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Kulpara

Named for an Aboriginal word, Kula, meaning eucalyptus, Kulpara is located on the Copper Coast Highway between Port Wakefield and Paskeville. The Hundred of Kulpara comprising the land now occupied by Kulpara, Melton, and Paskeville was proclaimed on 12 June 1862 and surveyed in 1864 with European settlement beginning the following year. Kulpara township was surveyed in 1932 and proclaimed in 1934.

On the route from Port Wakefield to the Kulpara Mine a hotel, initially called the Miners' Arms but later the Travellers' Rest, was established, a kilometre west of Kulpara, in March 1867. Destroyed by fire in 1891, it was rebuilt but lost its licence in 1910. A store had been built next to the hotel, and in the 1930s a new store was opened in the township, operating as general store, post office and petrol station.

The District Council of Kulpara was proclaimed on 28 November 1878, with John Spry as Chairman. A community hall built in 1902 doubled as the Council Chambers. In 1953 the old hall was replaced by the Kulpara Soldiers' Memorial Hall.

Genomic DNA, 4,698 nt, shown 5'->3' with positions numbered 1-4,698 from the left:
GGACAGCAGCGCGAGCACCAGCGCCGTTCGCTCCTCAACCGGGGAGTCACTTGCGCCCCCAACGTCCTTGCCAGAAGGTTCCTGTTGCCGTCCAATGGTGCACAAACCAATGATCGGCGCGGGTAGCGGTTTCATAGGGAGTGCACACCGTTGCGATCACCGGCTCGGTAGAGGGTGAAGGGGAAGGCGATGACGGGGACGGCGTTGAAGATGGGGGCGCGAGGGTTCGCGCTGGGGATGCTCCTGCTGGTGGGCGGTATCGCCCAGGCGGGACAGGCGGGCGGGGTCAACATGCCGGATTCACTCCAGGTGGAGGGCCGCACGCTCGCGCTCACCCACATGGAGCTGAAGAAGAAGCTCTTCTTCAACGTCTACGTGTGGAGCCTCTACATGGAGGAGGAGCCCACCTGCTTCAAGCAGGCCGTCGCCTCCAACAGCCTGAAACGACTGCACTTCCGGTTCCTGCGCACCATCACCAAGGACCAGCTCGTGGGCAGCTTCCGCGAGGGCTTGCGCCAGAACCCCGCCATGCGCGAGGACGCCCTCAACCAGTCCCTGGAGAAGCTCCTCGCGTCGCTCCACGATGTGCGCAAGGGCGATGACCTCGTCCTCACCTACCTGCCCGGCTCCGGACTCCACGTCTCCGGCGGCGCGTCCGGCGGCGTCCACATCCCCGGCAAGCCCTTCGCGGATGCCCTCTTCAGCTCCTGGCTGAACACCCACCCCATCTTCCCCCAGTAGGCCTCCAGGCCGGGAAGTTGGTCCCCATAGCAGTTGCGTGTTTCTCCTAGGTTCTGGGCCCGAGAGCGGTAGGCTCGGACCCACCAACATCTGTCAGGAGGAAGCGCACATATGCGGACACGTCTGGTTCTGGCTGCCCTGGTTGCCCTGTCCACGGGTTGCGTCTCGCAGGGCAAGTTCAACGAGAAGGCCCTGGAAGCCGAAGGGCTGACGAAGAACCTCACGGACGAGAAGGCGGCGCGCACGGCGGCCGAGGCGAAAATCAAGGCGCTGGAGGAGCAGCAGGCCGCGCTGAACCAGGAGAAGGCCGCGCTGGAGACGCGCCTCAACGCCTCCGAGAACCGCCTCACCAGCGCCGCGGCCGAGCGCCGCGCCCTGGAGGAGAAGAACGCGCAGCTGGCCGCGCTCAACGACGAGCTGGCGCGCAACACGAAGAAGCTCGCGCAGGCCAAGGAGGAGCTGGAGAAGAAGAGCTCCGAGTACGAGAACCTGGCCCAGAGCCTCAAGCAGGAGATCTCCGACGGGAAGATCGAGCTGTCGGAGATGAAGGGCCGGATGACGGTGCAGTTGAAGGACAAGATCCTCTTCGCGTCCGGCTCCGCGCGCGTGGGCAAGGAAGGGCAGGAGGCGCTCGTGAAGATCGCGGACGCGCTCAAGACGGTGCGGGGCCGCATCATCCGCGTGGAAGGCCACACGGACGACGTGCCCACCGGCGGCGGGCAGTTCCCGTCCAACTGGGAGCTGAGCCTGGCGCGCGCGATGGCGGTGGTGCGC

The government school with 12 students opened in 1877 with a new class room being added in 1957. The old building was demolished in 1969, replaced by a new building accomodating late in the same year.

The foundation of the Bible Christian Church was laid on 15 September 1879, and the opening service held on Christmas Day 1879. A Sunday School was established in 1891. In 1933 a kindergarten hall was built adjacent to the church.

Kulpara has supported numerous sporting teams through its history, with football, cricket, tennis and shooting clubs attracting members at various time over the past century.

A cottage in Kulpara
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Kulpara Primary School
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